When asked if this MEAC tournament title, his third, felt better than the previous two, all North Carolina Central head coach LeVelle Moton would admit was this one was different.
The others, Moton said, his team was the favorite. He had more talent, the team had a better record, there was no sneaking up on opponents. This current team he brought to Norfolk for the MEAC Tournament was a No. 6 seed. The Eagles came into the tournament with a 9-7 conference record.
Moton’s starting lineup included two freshmen and one walk-on. That walk-on, John Guerra, was discovered by Moton while helping at one of Moton’s basketball camps two summers ago. One of those freshmen, point guard Jordan Perkins, came to NCCU from a program, Greensboro Day, where he was used to winning, and admitted he had to humble himself once MEAC play started.
Moton’s best player during the Eagles 71-63 win over No. 1 seed Hampton, was senior Pablo Rivas. Rivas scored a game-high 22 points and was named the tournament’s Most Outstanding Player. He started one game for NCCU this year. That’s right, the one senior who saw significant minutes during the championship run last season, came off the bench as a senior, when he was clearly the most important returning player.
Nobody expected much of this team. They were picked to finish third in the MEAC, which was pretty generous since Moton lost seven seniors from last seasons team. They jumped out to a 3-0 start in MEAC play, then went on a three-game losing streak, and many were ready to write this season off as a rebuilding year. But as Moton likes to say, the MEAC tournament week is all about 13 dogs chasing one bone, and his big dogs showed up in Norfolk this week.
“A lot of people gave up on this team,” Moton said. “People didn’t believe in us and I told these young men we had to regroup.”
Moton said he was surrounded by underdogs. His roster is made up mostly of players who came to North Carolina Central after playing elsewhere. Moton said he feels comfortable as the underdog. Hampton defeated N.C. Central 80-76 on Feb. 5 in Durgam, the night Moton had his jersey retired. The Pirates, in their final year in the MEAC, were the most talented team, Moton said so himself Friday night. To the Eagles, the stats didn’t matter. Stats, as he told his team, are for losers. On paper, nobody gave N.C. Central a chance. On the court, the Eagles didn’t back down, attacking the Pirates from the start, and Hampton without a field goal for a two minute stretch after Hampton tied the game at 58.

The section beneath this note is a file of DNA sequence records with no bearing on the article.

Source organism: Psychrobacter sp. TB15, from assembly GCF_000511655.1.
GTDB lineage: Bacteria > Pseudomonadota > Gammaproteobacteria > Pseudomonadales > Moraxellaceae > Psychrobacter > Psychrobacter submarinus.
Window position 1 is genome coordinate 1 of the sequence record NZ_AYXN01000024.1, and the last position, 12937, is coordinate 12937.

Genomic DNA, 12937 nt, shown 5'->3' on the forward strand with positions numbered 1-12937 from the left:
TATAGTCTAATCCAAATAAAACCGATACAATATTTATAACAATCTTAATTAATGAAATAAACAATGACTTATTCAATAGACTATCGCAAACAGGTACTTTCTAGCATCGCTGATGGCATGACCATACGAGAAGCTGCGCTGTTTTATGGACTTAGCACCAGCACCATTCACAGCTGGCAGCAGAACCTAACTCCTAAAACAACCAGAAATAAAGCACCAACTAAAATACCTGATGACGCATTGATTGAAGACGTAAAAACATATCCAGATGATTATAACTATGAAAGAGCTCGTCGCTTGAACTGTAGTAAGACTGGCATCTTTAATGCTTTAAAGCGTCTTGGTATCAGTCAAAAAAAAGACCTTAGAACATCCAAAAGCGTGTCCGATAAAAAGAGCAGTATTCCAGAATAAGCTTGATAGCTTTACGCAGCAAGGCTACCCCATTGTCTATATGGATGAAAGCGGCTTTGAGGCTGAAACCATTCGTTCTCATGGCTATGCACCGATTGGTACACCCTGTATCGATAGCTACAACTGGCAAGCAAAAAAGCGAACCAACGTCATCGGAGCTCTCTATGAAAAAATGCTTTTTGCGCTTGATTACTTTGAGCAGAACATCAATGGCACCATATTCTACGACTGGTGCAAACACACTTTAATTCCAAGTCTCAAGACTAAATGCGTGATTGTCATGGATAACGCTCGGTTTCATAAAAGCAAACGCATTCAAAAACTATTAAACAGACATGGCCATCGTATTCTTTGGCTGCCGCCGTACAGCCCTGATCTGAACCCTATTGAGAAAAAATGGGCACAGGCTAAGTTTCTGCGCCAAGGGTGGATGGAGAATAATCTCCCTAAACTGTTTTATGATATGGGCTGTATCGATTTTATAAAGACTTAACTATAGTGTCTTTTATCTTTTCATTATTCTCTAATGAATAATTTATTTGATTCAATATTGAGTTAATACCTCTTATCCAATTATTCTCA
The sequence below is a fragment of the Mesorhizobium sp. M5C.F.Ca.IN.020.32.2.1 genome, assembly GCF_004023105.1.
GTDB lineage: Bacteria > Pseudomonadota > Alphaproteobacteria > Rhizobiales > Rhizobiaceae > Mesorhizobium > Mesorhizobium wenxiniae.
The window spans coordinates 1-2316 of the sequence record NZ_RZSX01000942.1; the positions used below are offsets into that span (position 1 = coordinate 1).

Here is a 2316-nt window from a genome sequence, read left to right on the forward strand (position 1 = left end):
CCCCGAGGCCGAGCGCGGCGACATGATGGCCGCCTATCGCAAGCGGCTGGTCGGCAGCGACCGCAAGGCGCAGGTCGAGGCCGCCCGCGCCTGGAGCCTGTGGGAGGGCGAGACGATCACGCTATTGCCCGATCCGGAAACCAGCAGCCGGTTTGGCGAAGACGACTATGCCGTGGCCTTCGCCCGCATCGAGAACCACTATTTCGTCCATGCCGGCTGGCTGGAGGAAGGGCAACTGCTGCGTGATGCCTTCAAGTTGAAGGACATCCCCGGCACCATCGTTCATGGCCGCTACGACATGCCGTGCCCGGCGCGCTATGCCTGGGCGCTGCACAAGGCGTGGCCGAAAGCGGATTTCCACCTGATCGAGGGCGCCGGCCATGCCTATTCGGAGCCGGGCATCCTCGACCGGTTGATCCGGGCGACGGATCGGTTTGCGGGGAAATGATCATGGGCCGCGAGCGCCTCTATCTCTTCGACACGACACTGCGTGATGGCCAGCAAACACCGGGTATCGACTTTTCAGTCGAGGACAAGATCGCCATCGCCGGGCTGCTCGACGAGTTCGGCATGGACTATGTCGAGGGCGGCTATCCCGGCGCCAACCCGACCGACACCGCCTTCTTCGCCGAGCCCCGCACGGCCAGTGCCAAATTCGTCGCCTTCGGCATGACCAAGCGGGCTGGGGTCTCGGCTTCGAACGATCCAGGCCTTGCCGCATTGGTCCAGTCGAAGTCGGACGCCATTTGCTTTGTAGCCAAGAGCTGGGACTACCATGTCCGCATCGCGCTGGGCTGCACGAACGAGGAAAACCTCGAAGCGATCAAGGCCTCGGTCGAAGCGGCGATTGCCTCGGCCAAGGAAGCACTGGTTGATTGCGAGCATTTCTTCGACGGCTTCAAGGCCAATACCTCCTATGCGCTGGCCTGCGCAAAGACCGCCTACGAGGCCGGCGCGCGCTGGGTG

That toughness - taking the Pirates best shot and not backing down - started in August, Guerra said.
“It comes from the practices,” Guerra said. “Our practices are a dog fight every night. It started with 6 AM workouts over the summer, running, doing every little thing so that when it comes to two minutes remaining and a tied game, we are ready to play.”
Guerra came ready to play. The junior from Cary, who finished with 12 points to tie a season-high, knocked down a pair of 3s right out the gate to start the second half, and that lit a fire in the entire team. Perkins, from Greensboro, started to attack the Hampton defense, scoring on back-to-back layups in the second half to put the Eagles ahead eight.
Moton is quick to point out that Perkins, and fellow freshman Reggie Gardner, Jr., drive him crazy. But he rode with them all year, and in a league that’s driven by veteran guards, his rookies might have been too young to realize just how big the moment was against Hampton. If they were nervous, it never showed as Perkins and Gardner combined for 24 points on the big stage.
“I was just playing,” Perkins said. “When I got an opportunity to attack the rim I did. My teammates believed in me, my coaches believe in me, that’s half the battle right there.”
Perkins leaned heavily on junior C.J. Wiggins, who didn’t see time against Hampton, and senior Raekwon Harney, another walk-on, who scored four points, all coming off consecutive layups that came at a crucial time when the Pirates were fighting to get back into the game. Harney played behind Perkins all season, but has been as asset to the young point guard.
“They told me to lock in, they believed in me,” Perkins said. “We were the dark horse, the six seed and nobody thought we could win.”
But the Eagles did win. One of Moton’s biggest messages to this team this season was they hadn’t won anything. All the trophies at N.C. Central belonged to another group of players. Now, the 2017-18 team has a place in school history, going to the NCAA Tournament for the third time. This one was the least expected, that is, to everyone outside of that locker room this season.
“We just pulled it out,” Moton said. “I’m extremely proud for these guys because they have a legacy they don’t have to share, they have one of their own and know one can ever take this away from them.”